Chancellor criticised for lack of support for electric vehicle sales in budget announcement

As Chancellor Jeremy Hunt prepares to unveil the government's latest tax and spending measures in the upcoming spring budget, all eyes are on the Conservative government's strategy to alleviate the heavy tax burden on British workers and stimulate growth following the recent recession.

Despite mounting pressure from the automotive industry, the latest Budget failed to incorporate a proposed 50% reduction in VAT for electric cars, leaving many disappointed.

This measure, if implemented, could have significantly lowered the purchase price of electric vehicles (EVs), thereby fostering greater accessibility for both businesses and households.

Furthermore, the absence of an extension to the Plug-in Van Grant, currently set to expire on March 31, 2025, has raised concerns among fleet operators, potentially leading to a disruptive “cliff-edge” scenario for orders.

While the extension of the 5p per litre fuel duty reduction for another year was anticipated, industry experts argue that it has inadvertently narrowed the financial incentive for transitioning to electric vehicles, particularly amid surging energy costs.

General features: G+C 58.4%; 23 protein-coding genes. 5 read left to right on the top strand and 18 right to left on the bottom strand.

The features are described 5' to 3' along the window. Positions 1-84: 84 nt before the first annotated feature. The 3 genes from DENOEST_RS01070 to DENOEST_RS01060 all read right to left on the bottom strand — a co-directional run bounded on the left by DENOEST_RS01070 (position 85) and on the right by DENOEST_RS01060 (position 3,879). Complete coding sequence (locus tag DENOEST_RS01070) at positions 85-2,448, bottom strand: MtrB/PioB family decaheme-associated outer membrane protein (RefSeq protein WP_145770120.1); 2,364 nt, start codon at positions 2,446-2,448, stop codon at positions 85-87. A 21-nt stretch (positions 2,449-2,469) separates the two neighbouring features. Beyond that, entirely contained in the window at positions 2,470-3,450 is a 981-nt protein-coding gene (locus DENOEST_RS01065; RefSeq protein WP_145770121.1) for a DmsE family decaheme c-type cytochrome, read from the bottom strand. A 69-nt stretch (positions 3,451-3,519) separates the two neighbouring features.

Notably, the Budget overlooked addressing the disparity between VAT rates for public charging (20%) and home charging (5%), a move that could have alleviated the financial burden for drivers without access to off-street parking and fleet operators relying on mid-shift top-ups.

Charlie Jardine, CEO of EO Charging, expressed disappointment at the absence of a VAT cut on EVs, emphasizing its potential to stimulate EV uptake and contribute significantly to the government’s net-zero agenda. Jardine highlighted the stagnating sales of private EVs in the UK, underscoring the urgency for policy interventions to drive mass adoption.

He further emphasized the need for inclusive measures that extend beyond affluent private EV owners, advocating for grants for charging infrastructure and mandates for zero-emission bus fleets to ensure equitable access to the benefits of electrification, especially among lower-income individuals.

Jardine’s remarks underscore the global trend of governments implementing incentives and policies to promote EV adoption, urging the UK government to prioritize similar measures to avoid lagging behind international counterparts.